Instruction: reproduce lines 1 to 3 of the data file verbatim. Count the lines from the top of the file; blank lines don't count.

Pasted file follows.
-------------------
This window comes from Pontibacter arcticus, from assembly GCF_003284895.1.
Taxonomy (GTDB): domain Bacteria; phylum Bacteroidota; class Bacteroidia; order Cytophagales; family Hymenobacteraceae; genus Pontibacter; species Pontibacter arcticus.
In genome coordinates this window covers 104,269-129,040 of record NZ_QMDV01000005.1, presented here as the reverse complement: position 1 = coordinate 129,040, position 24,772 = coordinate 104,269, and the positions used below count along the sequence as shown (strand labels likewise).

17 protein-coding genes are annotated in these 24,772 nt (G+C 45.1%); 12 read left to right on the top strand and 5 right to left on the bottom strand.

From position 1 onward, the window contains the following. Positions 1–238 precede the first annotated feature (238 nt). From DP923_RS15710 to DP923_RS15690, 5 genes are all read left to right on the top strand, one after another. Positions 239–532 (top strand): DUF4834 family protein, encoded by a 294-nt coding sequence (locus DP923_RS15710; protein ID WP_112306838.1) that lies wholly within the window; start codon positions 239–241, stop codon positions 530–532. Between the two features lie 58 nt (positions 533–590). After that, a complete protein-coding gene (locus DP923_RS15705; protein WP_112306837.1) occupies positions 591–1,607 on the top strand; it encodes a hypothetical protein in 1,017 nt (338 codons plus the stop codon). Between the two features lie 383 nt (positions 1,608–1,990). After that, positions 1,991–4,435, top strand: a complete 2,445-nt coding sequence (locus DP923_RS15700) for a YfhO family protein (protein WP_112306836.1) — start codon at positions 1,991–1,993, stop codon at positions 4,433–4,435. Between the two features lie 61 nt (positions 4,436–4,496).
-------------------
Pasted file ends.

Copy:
This window comes from Pontibacter arcticus, from assembly GCF_003284895.1.
Taxonomy (GTDB): domain Bacteria; phylum Bacteroidota; class Bacteroidia; order Cytophagales; family Hymenobacteraceae; genus Pontibacter; species Pontibacter arcticus.
In genome coordinates this window covers 104,269-129,040 of record NZ_QMDV01000005.1, presented here as the reverse complement: position 1 = coordinate 129,040, position 24,772 = coordinate 104,269, and the positions used below count along the sequence as shown (strand labels likewise).